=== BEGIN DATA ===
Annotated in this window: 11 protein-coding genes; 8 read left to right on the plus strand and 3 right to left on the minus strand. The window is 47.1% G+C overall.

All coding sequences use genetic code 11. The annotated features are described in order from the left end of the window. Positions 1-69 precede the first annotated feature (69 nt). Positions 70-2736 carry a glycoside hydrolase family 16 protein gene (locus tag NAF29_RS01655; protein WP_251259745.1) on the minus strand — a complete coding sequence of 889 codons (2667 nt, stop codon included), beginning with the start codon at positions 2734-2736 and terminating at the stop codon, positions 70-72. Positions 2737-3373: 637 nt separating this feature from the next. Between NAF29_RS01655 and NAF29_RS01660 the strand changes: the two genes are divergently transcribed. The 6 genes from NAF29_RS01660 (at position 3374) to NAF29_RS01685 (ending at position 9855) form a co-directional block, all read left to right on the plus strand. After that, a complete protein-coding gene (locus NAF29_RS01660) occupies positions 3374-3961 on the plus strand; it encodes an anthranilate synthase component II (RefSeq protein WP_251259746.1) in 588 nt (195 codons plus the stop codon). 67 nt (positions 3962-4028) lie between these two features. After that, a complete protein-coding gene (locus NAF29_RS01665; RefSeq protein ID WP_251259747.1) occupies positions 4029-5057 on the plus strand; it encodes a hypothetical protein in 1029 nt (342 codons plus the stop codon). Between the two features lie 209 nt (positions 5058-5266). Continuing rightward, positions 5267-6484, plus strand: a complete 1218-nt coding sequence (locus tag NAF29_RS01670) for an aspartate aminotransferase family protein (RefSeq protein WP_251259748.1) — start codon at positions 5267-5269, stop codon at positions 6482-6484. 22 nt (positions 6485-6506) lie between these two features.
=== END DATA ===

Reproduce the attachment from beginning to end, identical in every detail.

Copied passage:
Annotated in this window: 11 protein-coding genes; 8 read left to right on the plus strand and 3 right to left on the minus strand. The window is 47.1% G+C overall.

All coding sequences use genetic code 11. The annotated features are described in order from the left end of the window. Positions 1-69 precede the first annotated feature (69 nt). Positions 70-2736 carry a glycoside hydrolase family 16 protein gene (locus tag NAF29_RS01655; protein WP_251259745.1) on the minus strand — a complete coding sequence of 889 codons (2667 nt, stop codon included), beginning with the start codon at positions 2734-2736 and terminating at the stop codon, positions 70-72. Positions 2737-3373: 637 nt separating this feature from the next. Between NAF29_RS01655 and NAF29_RS01660 the strand changes: the two genes are divergently transcribed. The 6 genes from NAF29_RS01660 (at position 3374) to NAF29_RS01685 (ending at position 9855) form a co-directional block, all read left to right on the plus strand. After that, a complete protein-coding gene (locus NAF29_RS01660) occupies positions 3374-3961 on the plus strand; it encodes an anthranilate synthase component II (RefSeq protein WP_251259746.1) in 588 nt (195 codons plus the stop codon). 67 nt (positions 3962-4028) lie between these two features. After that, a complete protein-coding gene (locus NAF29_RS01665; RefSeq protein ID WP_251259747.1) occupies positions 4029-5057 on the plus strand; it encodes a hypothetical protein in 1029 nt (342 codons plus the stop codon). Between the two features lie 209 nt (positions 5058-5266). Continuing rightward, positions 5267-6484, plus strand: a complete 1218-nt coding sequence (locus tag NAF29_RS01670) for an aspartate aminotransferase family protein (RefSeq protein WP_251259748.1) — start codon at positions 5267-5269, stop codon at positions 6482-6484. 22 nt (positions 6485-6506) lie between these two features.